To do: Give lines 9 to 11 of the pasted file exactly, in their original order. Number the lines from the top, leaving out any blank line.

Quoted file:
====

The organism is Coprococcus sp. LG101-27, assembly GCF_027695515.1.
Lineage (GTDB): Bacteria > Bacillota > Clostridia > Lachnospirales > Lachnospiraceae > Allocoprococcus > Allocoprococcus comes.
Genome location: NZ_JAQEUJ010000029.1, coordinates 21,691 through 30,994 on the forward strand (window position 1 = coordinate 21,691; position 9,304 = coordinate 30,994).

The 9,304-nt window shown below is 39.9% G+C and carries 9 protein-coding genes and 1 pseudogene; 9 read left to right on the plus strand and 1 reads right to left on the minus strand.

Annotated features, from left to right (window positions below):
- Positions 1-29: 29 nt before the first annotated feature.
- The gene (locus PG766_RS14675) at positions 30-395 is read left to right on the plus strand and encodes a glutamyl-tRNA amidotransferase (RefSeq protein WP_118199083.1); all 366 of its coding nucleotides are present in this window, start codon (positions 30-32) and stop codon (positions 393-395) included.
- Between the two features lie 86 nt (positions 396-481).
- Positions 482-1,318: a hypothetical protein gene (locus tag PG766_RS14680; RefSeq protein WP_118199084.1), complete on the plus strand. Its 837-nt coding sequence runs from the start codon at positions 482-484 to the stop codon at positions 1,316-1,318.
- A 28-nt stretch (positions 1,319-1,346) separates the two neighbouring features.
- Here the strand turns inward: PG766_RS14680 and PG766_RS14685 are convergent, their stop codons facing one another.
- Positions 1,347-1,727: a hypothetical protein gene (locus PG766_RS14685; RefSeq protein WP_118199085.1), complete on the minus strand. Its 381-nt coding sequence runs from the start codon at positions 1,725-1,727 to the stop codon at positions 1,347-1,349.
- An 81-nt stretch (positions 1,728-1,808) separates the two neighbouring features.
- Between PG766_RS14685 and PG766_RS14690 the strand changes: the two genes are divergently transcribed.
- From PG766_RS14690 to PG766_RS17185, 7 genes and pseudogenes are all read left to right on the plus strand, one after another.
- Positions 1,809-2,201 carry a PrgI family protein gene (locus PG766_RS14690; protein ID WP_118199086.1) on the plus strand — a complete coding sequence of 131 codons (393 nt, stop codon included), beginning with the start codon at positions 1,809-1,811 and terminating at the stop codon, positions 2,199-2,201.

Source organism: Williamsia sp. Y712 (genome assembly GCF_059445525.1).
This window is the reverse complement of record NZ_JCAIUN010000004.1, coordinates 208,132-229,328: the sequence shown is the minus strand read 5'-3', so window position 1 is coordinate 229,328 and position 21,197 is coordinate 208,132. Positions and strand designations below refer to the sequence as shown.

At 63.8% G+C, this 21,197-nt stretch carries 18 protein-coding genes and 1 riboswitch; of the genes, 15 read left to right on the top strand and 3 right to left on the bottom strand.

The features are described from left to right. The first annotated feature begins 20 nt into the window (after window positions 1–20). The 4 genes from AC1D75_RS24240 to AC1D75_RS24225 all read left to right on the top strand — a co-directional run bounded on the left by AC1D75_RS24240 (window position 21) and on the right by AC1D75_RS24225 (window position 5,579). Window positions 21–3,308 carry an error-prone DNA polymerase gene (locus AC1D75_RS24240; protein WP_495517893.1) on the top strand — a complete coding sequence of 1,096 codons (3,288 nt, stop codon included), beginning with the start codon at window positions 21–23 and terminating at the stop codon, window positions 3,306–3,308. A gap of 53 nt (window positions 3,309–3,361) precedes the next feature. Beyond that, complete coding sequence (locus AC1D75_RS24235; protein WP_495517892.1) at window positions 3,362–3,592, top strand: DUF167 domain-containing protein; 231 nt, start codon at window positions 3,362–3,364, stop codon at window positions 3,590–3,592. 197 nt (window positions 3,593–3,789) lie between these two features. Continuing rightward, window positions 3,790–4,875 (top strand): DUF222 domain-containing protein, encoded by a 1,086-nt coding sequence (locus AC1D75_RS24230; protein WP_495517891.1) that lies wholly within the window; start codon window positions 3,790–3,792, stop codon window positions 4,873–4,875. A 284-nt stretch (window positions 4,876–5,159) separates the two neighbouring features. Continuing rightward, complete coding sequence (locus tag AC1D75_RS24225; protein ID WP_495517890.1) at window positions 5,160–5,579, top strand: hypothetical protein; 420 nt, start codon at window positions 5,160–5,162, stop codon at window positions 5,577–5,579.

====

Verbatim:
- Positions 482-1,318: a hypothetical protein gene (locus tag PG766_RS14680; RefSeq protein WP_118199084.1), complete on the plus strand. Its 837-nt coding sequence runs from the start codon at positions 482-484 to the stop codon at positions 1,316-1,318.
- A 28-nt stretch (positions 1,319-1,346) separates the two neighbouring features.
- Here the strand turns inward: PG766_RS14680 and PG766_RS14685 are convergent, their stop codons facing one another.